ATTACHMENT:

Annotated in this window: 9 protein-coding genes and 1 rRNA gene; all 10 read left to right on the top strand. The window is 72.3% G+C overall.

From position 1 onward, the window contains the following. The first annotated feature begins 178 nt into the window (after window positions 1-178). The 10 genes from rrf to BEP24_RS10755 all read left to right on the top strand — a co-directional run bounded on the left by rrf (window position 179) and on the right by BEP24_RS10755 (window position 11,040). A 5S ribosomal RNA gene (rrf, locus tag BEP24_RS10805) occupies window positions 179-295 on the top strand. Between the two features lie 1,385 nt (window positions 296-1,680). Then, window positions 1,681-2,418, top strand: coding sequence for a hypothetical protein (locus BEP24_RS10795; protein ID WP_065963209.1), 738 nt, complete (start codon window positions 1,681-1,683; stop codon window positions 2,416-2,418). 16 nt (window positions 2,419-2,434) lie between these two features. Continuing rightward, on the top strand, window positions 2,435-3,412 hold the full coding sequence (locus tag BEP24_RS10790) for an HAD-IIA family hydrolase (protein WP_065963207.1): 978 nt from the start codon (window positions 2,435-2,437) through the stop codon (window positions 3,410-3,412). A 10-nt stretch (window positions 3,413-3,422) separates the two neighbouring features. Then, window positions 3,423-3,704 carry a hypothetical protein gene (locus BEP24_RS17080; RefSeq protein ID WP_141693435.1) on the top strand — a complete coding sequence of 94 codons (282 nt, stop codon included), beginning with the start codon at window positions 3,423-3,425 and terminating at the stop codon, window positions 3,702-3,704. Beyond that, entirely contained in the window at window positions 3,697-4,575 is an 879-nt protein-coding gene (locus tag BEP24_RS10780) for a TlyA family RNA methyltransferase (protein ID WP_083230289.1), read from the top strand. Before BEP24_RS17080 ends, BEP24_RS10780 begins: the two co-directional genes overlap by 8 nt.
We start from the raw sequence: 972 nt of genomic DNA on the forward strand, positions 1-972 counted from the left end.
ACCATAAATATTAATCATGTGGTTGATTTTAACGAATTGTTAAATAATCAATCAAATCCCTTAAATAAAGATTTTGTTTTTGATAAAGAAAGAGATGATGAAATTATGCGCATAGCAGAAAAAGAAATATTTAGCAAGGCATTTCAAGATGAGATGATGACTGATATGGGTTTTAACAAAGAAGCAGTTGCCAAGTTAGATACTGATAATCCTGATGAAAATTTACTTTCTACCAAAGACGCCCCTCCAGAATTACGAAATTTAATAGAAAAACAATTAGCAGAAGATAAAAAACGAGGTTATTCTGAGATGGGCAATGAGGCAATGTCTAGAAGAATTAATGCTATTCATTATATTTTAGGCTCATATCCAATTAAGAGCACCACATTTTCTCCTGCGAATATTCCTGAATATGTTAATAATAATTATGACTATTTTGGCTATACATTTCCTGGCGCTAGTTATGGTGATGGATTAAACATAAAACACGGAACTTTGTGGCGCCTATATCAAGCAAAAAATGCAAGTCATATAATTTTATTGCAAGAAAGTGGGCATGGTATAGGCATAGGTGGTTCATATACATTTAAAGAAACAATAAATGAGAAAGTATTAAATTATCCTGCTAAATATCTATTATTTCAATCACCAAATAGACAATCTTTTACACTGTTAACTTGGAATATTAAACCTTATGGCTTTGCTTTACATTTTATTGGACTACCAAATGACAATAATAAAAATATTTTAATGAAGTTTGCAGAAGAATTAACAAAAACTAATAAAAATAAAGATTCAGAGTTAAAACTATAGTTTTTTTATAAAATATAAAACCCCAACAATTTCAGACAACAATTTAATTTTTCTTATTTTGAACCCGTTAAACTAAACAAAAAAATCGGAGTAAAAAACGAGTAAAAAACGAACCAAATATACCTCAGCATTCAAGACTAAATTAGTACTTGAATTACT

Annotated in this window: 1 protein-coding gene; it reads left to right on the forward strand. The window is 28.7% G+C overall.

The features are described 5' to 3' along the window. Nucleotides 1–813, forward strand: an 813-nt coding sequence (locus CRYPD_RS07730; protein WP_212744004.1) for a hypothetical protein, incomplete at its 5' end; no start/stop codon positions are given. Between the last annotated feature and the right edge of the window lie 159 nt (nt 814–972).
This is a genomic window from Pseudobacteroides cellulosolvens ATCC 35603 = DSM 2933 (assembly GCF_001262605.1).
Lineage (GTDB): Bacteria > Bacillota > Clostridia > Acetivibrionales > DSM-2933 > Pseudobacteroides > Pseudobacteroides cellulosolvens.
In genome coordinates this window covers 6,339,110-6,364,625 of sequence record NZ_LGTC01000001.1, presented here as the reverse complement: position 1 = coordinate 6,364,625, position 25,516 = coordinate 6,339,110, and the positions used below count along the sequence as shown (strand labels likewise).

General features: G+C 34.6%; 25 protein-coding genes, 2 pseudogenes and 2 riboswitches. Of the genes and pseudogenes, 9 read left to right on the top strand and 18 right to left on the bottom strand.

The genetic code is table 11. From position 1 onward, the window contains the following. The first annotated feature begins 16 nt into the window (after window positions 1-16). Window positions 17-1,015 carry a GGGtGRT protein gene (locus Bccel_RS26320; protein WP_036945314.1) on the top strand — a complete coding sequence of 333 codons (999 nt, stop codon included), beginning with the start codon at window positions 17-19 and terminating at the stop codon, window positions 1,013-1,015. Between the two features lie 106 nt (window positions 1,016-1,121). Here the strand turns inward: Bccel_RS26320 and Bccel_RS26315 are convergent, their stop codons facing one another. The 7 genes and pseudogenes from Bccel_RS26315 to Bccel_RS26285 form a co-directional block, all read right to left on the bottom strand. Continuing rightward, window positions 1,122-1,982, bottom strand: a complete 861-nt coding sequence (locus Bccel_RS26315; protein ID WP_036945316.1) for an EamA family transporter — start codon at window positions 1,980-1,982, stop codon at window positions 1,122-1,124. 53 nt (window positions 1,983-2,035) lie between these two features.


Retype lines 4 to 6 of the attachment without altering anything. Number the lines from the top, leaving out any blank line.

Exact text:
ACCATAAATATTAATCATGTGGTTGATTTTAACGAATTGTTAAATAATCAATCAAATCCCTTAAATAAAGATTTTGTTTTTGATAAAGAAAGAGATGATGAAATTATGCGCATAGCAGAAAAAGAAATATTTAGCAAGGCATTTCAAGATGAGATGATGACTGATATGGGTTTTAACAAAGAAGCAGTTGCCAAGTTAGATACTGATAATCCTGATGAAAATTTACTTTCTACCAAAGACGCCCCTCCAGAATTACGAAATTTAATAGAAAAACAATTAGCAGAAGATAAAAAACGAGGTTATTCTGAGATGGGCAATGAGGCAATGTCTAGAAGAATTAATGCTATTCATTATATTTTAGGCTCATATCCAATTAAGAGCACCACATTTTCTCCTGCGAATATTCCTGAATATGTTAATAATAATTATGACTATTTTGGCTATACATTTCCTGGCGCTAGTTATGGTGATGGATTAAACATAAAACACGGAACTTTGTGGCGCCTATATCAAGCAAAAAATGCAAGTCATATAATTTTATTGCAAGAAAGTGGGCATGGTATAGGCATAGGTGGTTCATATACATTTAAAGAAACAATAAATGAGAAAGTATTAAATTATCCTGCTAAATATCTATTATTTCAATCACCAAATAGACAATCTTTTACACTGTTAACTTGGAATATTAAACCTTATGGCTTTGCTTTACATTTTATTGGACTACCAAATGACAATAATAAAAATATTTTAATGAAGTTTGCAGAAGAATTAACAAAAACTAATAAAAATAAAGATTCAGAGTTAAAACTATAGTTTTTTTATAAAATATAAAACCCCAACAATTTCAGACAACAATTTAATTTTTCTTATTTTGAACCCGTTAAACTAAACAAAAAAATCGGAGTAAAAAACGAGTAAAAAACGAACCAAATATACCTCAGCATTCAAGACTAAATTAGTACTTGAATTACT

Annotated in this window: 1 protein-coding gene; it reads left to right on the forward strand. The window is 28.7% G+C overall.

The features are described 5' to 3' along the window. Nucleotides 1–813, forward strand: an 813-nt coding sequence (locus CRYPD_RS07730; protein WP_212744004.1) for a hypothetical protein, incomplete at its 5' end; no start/stop codon positions are given. Between the last annotated feature and the right edge of the window lie 159 nt (nt 814–972).